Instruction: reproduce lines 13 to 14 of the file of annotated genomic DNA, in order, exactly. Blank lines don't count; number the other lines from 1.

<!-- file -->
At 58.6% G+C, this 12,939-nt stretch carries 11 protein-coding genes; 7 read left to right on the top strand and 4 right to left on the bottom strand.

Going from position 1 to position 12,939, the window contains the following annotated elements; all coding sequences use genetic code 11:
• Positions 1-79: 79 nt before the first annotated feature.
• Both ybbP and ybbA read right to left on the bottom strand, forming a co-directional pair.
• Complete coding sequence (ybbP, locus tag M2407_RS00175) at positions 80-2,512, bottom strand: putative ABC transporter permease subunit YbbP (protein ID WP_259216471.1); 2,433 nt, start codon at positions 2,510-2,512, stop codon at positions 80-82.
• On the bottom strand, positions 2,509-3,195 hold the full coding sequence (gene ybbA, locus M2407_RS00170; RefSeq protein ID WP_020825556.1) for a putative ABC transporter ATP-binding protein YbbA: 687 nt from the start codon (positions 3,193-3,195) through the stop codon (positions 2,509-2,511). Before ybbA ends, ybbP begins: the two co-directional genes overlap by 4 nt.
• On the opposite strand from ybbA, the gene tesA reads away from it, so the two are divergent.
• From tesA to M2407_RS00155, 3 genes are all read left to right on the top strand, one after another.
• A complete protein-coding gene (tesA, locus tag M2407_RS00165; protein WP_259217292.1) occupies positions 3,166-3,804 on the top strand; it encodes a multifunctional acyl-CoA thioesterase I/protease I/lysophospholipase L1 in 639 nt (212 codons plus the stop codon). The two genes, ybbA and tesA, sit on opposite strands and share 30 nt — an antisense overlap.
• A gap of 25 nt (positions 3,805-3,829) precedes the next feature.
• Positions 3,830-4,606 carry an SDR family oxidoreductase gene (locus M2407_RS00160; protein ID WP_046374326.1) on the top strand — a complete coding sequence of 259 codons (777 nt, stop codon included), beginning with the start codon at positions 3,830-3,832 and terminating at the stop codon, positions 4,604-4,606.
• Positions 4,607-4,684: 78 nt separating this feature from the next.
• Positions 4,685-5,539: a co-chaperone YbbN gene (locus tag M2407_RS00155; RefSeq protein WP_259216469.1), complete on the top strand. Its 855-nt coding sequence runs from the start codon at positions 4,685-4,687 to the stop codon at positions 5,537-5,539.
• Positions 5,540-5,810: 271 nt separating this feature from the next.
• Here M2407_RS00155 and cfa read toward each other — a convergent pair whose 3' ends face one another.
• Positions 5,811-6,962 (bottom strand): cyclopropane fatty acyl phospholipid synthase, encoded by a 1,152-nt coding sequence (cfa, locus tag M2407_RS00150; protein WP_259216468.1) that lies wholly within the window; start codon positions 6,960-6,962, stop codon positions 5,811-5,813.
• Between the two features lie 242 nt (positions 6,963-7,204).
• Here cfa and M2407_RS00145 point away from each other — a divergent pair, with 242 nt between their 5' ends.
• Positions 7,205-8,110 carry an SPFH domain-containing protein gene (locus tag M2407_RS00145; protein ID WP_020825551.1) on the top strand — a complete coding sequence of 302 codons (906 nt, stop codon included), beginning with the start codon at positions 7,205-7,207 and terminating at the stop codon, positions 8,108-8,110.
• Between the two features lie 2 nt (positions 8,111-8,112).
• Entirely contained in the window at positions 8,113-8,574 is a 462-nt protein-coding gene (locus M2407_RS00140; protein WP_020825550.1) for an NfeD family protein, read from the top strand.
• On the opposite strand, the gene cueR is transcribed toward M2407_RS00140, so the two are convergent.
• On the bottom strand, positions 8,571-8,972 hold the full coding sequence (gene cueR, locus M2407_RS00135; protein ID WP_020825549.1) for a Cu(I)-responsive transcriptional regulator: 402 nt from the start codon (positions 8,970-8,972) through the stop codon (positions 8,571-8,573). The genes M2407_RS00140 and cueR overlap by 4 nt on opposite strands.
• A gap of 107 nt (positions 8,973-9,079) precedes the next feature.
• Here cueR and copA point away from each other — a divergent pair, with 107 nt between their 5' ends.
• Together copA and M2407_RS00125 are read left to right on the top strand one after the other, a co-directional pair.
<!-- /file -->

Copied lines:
• Positions 4,685-5,539: a co-chaperone YbbN gene (locus tag M2407_RS00155; RefSeq protein WP_259216469.1), complete on the top strand. Its 855-nt coding sequence runs from the start codon at positions 4,685-4,687 to the stop codon at positions 5,537-5,539.
• Positions 5,540-5,810: 271 nt separating this feature from the next.